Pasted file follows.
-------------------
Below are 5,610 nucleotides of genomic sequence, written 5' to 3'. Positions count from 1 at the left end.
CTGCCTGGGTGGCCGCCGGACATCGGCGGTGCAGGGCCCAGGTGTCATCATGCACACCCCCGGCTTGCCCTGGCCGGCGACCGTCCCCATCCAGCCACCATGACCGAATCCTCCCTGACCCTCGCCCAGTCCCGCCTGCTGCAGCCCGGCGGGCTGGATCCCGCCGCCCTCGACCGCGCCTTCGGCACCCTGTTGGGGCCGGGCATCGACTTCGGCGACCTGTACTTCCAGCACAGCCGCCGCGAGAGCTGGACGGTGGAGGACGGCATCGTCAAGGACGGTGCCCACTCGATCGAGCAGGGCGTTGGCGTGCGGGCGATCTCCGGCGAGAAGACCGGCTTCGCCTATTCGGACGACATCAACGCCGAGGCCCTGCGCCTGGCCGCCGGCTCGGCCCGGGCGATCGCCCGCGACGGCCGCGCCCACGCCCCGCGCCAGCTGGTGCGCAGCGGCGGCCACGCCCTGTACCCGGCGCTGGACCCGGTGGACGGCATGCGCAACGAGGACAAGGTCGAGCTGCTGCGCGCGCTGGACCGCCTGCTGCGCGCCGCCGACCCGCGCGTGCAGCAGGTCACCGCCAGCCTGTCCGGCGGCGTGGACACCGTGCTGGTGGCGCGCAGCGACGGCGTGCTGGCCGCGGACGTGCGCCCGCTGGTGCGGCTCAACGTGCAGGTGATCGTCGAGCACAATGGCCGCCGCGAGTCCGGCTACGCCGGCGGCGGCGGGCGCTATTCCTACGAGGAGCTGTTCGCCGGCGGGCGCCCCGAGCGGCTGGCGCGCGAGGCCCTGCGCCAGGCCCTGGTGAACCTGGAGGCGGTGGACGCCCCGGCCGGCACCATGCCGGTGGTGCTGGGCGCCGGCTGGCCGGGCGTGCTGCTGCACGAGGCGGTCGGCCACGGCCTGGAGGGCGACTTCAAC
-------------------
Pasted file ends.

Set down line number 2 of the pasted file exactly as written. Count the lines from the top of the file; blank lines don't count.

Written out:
CTGCCTGGGTGGCCGCCGGACATCGGCGGTGCAGGGCCCAGGTGTCATCATGCACACCCCCGGCTTGCCCTGGCCGGCGACCGTCCCCATCCAGCCACCATGACCGAATCCTCCCTGACCCTCGCCCAGTCCCGCCTGCTGCAGCCCGGCGGGCTGGATCCCGCCGCCCTCGACCGCGCCTTCGGCACCCTGTTGGGGCCGGGCATCGACTTCGGCGACCTGTACTTCCAGCACAGCCGCCGCGAGAGCTGGACGGTGGAGGACGGCATCGTCAAGGACGGTGCCCACTCGATCGAGCAGGGCGTTGGCGTGCGGGCGATCTCCGGCGAGAAGACCGGCTTCGCCTATTCGGACGACATCAACGCCGAGGCCCTGCGCCTGGCCGCCGGCTCGGCCCGGGCGATCGCCCGCGACGGCCGCGCCCACGCCCCGCGCCAGCTGGTGCGCAGCGGCGGCCACGCCCTGTACCCGGCGCTGGACCCGGTGGACGGCATGCGCAACGAGGACAAGGTCGAGCTGCTGCGCGCGCTGGACCGCCTGCTGCGCGCCGCCGACCCGCGCGTGCAGCAGGTCACCGCCAGCCTGTCCGGCGGCGTGGACACCGTGCTGGTGGCGCGCAGCGACGGCGTGCTGGCCGCGGACGTGCGCCCGCTGGTGCGGCTCAACGTGCAGGTGATCGTCGAGCACAATGGCCGCCGCGAGTCCGGCTACGCCGGCGGCGGCGGGCGCTATTCCTACGAGGAGCTGTTCGCCGGCGGGCGCCCCGAGCGGCTGGCGCGCGAGGCCCTGCGCCAGGCCCTGGTGAACCTGGAGGCGGTGGACGCCCCGGCCGGCACCATGCCGGTGGTGCTGGGCGCCGGCTGGCCGGGCGTGCTGCTGCACGAGGCGGTCGGCCACGGCCTGGAGGGCGACTTCAAC